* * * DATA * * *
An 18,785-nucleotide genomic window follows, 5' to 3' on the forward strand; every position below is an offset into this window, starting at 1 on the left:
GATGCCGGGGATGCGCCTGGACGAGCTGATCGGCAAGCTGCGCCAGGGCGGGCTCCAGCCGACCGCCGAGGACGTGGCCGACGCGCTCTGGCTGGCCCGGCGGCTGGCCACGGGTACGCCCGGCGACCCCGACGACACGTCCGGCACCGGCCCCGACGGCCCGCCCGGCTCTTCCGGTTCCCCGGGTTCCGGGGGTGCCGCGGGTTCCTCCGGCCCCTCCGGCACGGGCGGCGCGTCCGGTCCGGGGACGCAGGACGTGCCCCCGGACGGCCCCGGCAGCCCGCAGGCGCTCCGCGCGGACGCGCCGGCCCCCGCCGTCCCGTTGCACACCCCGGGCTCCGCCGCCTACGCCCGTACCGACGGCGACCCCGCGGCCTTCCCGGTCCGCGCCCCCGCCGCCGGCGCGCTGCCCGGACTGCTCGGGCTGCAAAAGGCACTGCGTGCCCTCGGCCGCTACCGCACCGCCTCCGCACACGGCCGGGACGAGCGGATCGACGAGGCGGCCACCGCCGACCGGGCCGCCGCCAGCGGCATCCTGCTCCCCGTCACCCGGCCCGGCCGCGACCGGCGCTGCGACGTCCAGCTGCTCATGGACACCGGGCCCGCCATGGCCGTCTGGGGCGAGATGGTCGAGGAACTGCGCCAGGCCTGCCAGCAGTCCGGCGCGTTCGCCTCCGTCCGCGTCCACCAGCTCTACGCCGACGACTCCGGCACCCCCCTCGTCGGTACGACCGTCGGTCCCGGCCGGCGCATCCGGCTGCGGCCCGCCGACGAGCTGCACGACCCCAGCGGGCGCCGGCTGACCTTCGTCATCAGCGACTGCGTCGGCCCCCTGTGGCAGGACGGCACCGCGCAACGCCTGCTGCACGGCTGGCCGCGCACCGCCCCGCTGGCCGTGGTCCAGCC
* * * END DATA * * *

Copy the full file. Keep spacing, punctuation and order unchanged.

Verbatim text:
An 18,785-nucleotide genomic window follows, 5' to 3' on the forward strand; every position below is an offset into this window, starting at 1 on the left:
GATGCCGGGGATGCGCCTGGACGAGCTGATCGGCAAGCTGCGCCAGGGCGGGCTCCAGCCGACCGCCGAGGACGTGGCCGACGCGCTCTGGCTGGCCCGGCGGCTGGCCACGGGTACGCCCGGCGACCCCGACGACACGTCCGGCACCGGCCCCGACGGCCCGCCCGGCTCTTCCGGTTCCCCGGGTTCCGGGGGTGCCGCGGGTTCCTCCGGCCCCTCCGGCACGGGCGGCGCGTCCGGTCCGGGGACGCAGGACGTGCCCCCGGACGGCCCCGGCAGCCCGCAGGCGCTCCGCGCGGACGCGCCGGCCCCCGCCGTCCCGTTGCACACCCCGGGCTCCGCCGCCTACGCCCGTACCGACGGCGACCCCGCGGCCTTCCCGGTCCGCGCCCCCGCCGCCGGCGCGCTGCCCGGACTGCTCGGGCTGCAAAAGGCACTGCGTGCCCTCGGCCGCTACCGCACCGCCTCCGCACACGGCCGGGACGAGCGGATCGACGAGGCGGCCACCGCCGACCGGGCCGCCGCCAGCGGCATCCTGCTCCCCGTCACCCGGCCCGGCCGCGACCGGCGCTGCGACGTCCAGCTGCTCATGGACACCGGGCCCGCCATGGCCGTCTGGGGCGAGATGGTCGAGGAACTGCGCCAGGCCTGCCAGCAGTCCGGCGCGTTCGCCTCCGTCCGCGTCCACCAGCTCTACGCCGACGACTCCGGCACCCCCCTCGTCGGTACGACCGTCGGTCCCGGCCGGCGCATCCGGCTGCGGCCCGCCGACGAGCTGCACGACCCCAGCGGGCGCCGGCTGACCTTCGTCATCAGCGACTGCGTCGGCCCCCTGTGGCAGGACGGCACCGCGCAACGCCTGCTGCACGGCTGGCCGCGCACCGCCCCGCTGGCCGTGGTCCAGCC